Epiphany 8a – Sunday 27th February 2011
Matthew 6: 24-34
I was extremely tempted to call this blog “Don’t worry, be happy”, in grateful homage to Bobby McFerrin and his 1988 smash hit record. “Here’s a little song I wrote, you might want to sing it note for note, don’t worry, be happy…” – yeah, that’s the one.
But then I had a massive panic attack that everybody this week would be calling their blog “Don’t worry, be happy”. I daren’t look. Am I right? Oh the worry of it all.
But then I had another thought. Thinking about Bobby McFerrin’s song I was reminded that it was the first a cappella (is that one word or two – I always worry over it) song that reached number one. It had a very laid back feel to it, it made you want to kick your shoes off, lie out in the sun and sip a nice cold beer.
Anyway, as soon as I had that thought I read the words of Richard Beaton over at WorkingPreacher.org, who commented on this whole passage from Matthew 6:
Jesus’ words seem out of step with our society and on the surface they lack coherence with the lives we are living. As Ulrich Luz has put it, when interpreted in a superficial manner, this statement could only have been written by a single guy living a carefree life on the beach in sunny Galilee.
If there’s one obvious point to be made here it is that these words of Jesus must be observed in context. He’s not just saying “Why worry?” (Now I’m beginning to confuse you, introducing a Dire Straits song following the Bobby McFerrin one – I’m fretting you’re just going to leave the blog at this point). This passage doesn’t stand on its own. As the Sermon on the Mount, it’s connected backwards and forwards in the text.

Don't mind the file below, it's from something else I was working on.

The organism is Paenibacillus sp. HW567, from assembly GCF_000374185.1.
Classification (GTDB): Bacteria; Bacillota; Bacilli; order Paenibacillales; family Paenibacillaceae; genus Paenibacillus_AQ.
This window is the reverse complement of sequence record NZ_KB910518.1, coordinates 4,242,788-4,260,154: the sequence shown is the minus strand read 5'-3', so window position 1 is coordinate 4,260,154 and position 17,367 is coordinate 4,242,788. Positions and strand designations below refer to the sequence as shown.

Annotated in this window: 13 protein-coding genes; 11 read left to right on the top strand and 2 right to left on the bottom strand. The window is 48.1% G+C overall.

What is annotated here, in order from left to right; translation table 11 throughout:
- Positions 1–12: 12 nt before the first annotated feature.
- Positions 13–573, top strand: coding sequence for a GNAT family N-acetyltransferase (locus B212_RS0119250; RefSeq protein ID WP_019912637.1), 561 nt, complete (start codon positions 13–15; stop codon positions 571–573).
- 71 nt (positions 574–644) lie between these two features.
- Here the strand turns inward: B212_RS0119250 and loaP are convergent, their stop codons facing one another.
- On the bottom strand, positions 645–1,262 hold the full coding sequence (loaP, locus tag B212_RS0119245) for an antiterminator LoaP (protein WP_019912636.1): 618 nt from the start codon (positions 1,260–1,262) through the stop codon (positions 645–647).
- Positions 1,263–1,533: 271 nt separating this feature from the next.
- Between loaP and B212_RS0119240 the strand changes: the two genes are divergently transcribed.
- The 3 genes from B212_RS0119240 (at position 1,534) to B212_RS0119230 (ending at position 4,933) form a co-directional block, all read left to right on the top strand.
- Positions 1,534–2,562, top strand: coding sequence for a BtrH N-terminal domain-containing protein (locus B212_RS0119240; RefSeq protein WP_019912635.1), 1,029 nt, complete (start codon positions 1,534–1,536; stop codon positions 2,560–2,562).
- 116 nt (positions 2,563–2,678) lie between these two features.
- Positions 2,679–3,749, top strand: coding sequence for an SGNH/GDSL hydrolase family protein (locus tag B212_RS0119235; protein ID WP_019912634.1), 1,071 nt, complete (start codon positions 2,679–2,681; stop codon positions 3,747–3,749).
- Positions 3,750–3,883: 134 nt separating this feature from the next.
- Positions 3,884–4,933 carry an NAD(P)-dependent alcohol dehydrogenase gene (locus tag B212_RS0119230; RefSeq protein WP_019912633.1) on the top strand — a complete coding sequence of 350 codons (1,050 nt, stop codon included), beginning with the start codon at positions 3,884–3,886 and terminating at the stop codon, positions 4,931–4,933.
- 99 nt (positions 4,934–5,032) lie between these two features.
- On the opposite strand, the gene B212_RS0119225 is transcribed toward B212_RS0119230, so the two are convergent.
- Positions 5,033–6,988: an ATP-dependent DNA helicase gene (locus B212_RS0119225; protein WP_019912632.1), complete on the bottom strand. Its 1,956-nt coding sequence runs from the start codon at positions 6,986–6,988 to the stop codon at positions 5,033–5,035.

David Ewart (did I pronounce that right?) in his blog at Holy Textures very helpfully list the series of worries that precede our passage, including:
- Being salt of the earth and light of the world
- Obeying and fulfilling the law
- Anger and reconciliation
- Adultery in our hearts
- Do not retaliate, instead publically expose the unjust authority
- Love your enemies
- Don’t think you can serve two masters: God and wealth
He says the keyword is the first from verse 25: “Therefore … (do not worry)”.
You know, it’s like when you’re asked to pop to the supermarket on the way home from work, and you’re given a long shopping list and you mentally have to remember it all. I always worry that I’m going to forget something … and I usually do … and it’s normally the most important item! Well, the point is the same. Jesus presents us with a long list of things to do, to follow, to remember and we worry whether we’re up to the challenge. So he tells us, don’t worry.
Now that’s not to diminish any of the lessons he has asked us to learn so far. Instead, verse 33 becomes the second keyverse (I’m worrying that I’m having too many key points):
“But more than anything else, put God’s work first and do what he wants. Then the other things will be yours as well.” (Contemporary English Version)
David Ewart hits the nail on the head by summing up:
The opposite of worry/fear/anxiety is faith – or better still – trust. If we were to trust in God as simply and completely as the birds of the air and the flowers of the field do, we would not be anxious. We WOULD still have responsibilities but would not be anxious about them.
If we were to add up all the tasks that Jesus calls us to, if we were to discover all the laws and rules that God says we must live our lives by then the size of the panic attack would be enormous. But Jesus says, “Chillax” (I worry people truly understand what that means).
He has given us the means by which to live the Christian life – the grace of God, the peace of Christ, the gift of the Spirit. We need to have trust. To have faith. To have confidence. To live the kingdom life without worry.
Got to stop here. I’m bothered that I’ve used too many words.